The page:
bengalspice bengalspice 8 years
My mom has been putting makeup on me and my baby sister for as long as I can remember. It horrified her that we aren't interested in our looks. It especially horrified her for years that I refused to put makeup on until I was well out of college. I don't think of makeup as something that enhances my looks, but rather another way of being creative. My sister and I are both into heavy eye makeup, but my mom wishes we were more into face powder and concealer to hide our blemishes. I love my freckles, so I always tell her to get lost. My sister isn't into any of these primping fads, and she's 13. She would much rather get a really rocking haircut than be forced by my mom to get things bleached or waxed. I really think in my family the primping is cruelty to kids and not kids wanting to look better because they are pressured by the media.
Symphonee Symphonee 8 years
I am so glad I don't have girls. I never played in my mom's makeup. I was and still am not much of a makeup person. I did like to get my nails done as a child. I was only allowed to paint my nails by myself after 10. It was usually the glittery stuff or a Wite out French manicure. I did shave my legs at like 11, only because I had a dark hair and skinny legs while I ran track. It's a shame when an 8 year is encouraged to burn and rip skin off during a bikini wax because I seriously doubt that there is any hair there to wax. We have become much more vocal beauty and fashion conscious society without learning how to censor what we say and how we present ourselves to our children. There are already enough confusing things as a preteen to worry about besides maintaining a pedicure and wax.
chapsticknchanel chapsticknchanel 8 years
While I mostly agree with what everyone else is saying, as a teenager, I have to reassure you that it's mostly not as bad as everyone thinks it is. I'm quite sure that the only kids getting bikini waxes (WHAT?!) and $50 haircuts are the children of those extremely wealthy parents who spoil the heck out of them anyway. Also, some of this stuff sounds bad when you read it (like a pedicure party for kindergarteners), but isn't as mature as we think it is. I paint my 4-year-old sister's nails all the time and occasionally do her make-up when we're not going out, but it's fun for her because she likes to be just like her mommy and her big sister. I always try to stress that she looks prettier with no make-up on and she's beautiful just the way she is. Trust me, you guys, I was around the junior high age just a few years ago and I didn't know anyone who sexted, got bikini waxes, or was ever into child beauty pageants. Okay, rant over. :)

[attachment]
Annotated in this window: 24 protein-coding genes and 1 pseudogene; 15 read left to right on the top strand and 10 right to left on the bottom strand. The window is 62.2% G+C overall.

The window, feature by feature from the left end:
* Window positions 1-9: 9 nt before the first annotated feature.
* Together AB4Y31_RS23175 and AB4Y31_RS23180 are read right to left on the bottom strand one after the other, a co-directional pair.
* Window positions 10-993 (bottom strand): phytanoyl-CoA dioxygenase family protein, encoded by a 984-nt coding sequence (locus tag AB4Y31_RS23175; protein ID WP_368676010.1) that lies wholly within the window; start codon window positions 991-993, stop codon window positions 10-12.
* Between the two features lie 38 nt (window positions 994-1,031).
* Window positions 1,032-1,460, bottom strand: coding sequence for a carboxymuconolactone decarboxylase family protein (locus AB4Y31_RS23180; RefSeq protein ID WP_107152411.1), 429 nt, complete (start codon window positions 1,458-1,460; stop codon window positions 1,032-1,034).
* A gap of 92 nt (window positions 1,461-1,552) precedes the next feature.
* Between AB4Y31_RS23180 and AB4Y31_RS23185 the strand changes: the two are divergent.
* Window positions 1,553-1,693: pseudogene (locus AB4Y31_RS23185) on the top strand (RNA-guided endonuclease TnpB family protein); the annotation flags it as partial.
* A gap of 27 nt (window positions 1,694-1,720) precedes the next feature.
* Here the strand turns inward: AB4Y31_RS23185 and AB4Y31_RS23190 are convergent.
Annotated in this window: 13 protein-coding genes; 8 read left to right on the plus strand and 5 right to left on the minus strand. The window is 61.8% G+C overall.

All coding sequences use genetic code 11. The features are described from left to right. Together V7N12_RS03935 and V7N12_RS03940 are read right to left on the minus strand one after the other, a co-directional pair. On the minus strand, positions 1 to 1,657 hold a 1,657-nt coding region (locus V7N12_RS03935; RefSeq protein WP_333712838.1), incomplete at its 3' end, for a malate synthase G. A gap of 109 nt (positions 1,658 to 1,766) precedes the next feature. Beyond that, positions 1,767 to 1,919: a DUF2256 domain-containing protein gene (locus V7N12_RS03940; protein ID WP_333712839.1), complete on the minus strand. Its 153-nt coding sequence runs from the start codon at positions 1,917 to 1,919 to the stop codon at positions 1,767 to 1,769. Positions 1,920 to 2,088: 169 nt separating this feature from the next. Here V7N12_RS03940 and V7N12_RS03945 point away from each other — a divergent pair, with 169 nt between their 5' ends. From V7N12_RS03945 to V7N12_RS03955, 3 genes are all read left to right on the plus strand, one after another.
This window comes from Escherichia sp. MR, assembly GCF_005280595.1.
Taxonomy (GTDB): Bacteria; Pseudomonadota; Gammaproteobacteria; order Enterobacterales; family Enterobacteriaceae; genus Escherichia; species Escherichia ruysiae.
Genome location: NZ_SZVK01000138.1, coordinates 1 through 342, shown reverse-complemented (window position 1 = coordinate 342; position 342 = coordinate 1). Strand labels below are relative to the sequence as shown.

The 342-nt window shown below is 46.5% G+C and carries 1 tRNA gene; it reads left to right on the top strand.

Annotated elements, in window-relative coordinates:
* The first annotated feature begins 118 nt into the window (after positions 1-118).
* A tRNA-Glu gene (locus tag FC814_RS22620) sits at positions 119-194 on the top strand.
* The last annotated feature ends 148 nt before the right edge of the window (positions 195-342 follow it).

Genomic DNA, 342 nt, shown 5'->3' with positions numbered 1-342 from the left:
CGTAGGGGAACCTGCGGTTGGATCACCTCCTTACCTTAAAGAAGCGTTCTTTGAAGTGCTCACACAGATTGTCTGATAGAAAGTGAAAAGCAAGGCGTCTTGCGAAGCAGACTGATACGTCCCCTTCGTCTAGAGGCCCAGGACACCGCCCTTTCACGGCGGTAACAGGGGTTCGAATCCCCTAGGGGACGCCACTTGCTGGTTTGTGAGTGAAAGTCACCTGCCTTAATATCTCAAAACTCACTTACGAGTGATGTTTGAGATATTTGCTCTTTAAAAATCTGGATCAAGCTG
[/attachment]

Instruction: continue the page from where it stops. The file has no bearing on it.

oni1 oni1 8 years
omg i'm sorry that comment was so long
oni1 oni1 8 years
i hate it when designers use teenage models to sell women's clothing. they wear outfits even more scandalous than most of the teens i've seen on the street. it gives both women and girls unrealistic expectations of themselves. that being said, i feel there's nothing wrong with a girl growing up learning how to properly groom herself. if she's growing pubes at 8 and is on swim team, or plays at the pool in the summer, why not show her how to take care of it? some girls blossom early. i recall seeing light mustaches and hairy legs on many grade school classmates and always wondered why they didn't get rid of it. i know i don't want to look like spider crotch while i'm at the beach. all of us learn sooner or later how women upkeep and beautify themselves. we use what info we want to use then discard the rest. at 29 i barely started using colored lip gloss 2 years ago while my sisters started using makeup in high school. girls are often interested in the pretty things. using the tips they've learned allows them to experiment and see what works for them. i wish i had as much fashion since at 14 that my niece at 8 already possesses. her hair is always nicely braided, clear or light polish, her fruity lip gloss in her backpack just in case she needs some shine. and she gives a great pedicure! :) i feel this is no new phenomenon. like some grownups, a few girls just go too far with the makeup, time and expense so they need someone to reel them into reality and show them not to be vain and excessive, but do take care of yourself and don't be afraid to bring out your best with the tools you have access to. it is really up to the parents to teach them this lesson.
dnye dnye 8 years
I'm completely confused. why would an 8 year old even need a bikini wax? I don't remember even wanting any of that stuff when I was 8 and it was not that long ago. i wouldn't have wanted a pedicure party or a $50 hair cut either. But i guess kids learn from their parents so they're getting these ideas from somewhere.
aimeeb aimeeb 8 years
Honestly everything about the youth of America these days freak me out. Everything you see from the beauty pageants to "sexting" in schools completely makes me disgusted. I remember the days of growing up and just being an ordinary girl wanting to have sleep overs at your girlfriends, prank calls guys, play with makeup and that was it. I don't get what has become of this country and parents these days...
Ellenora Ellenora 8 years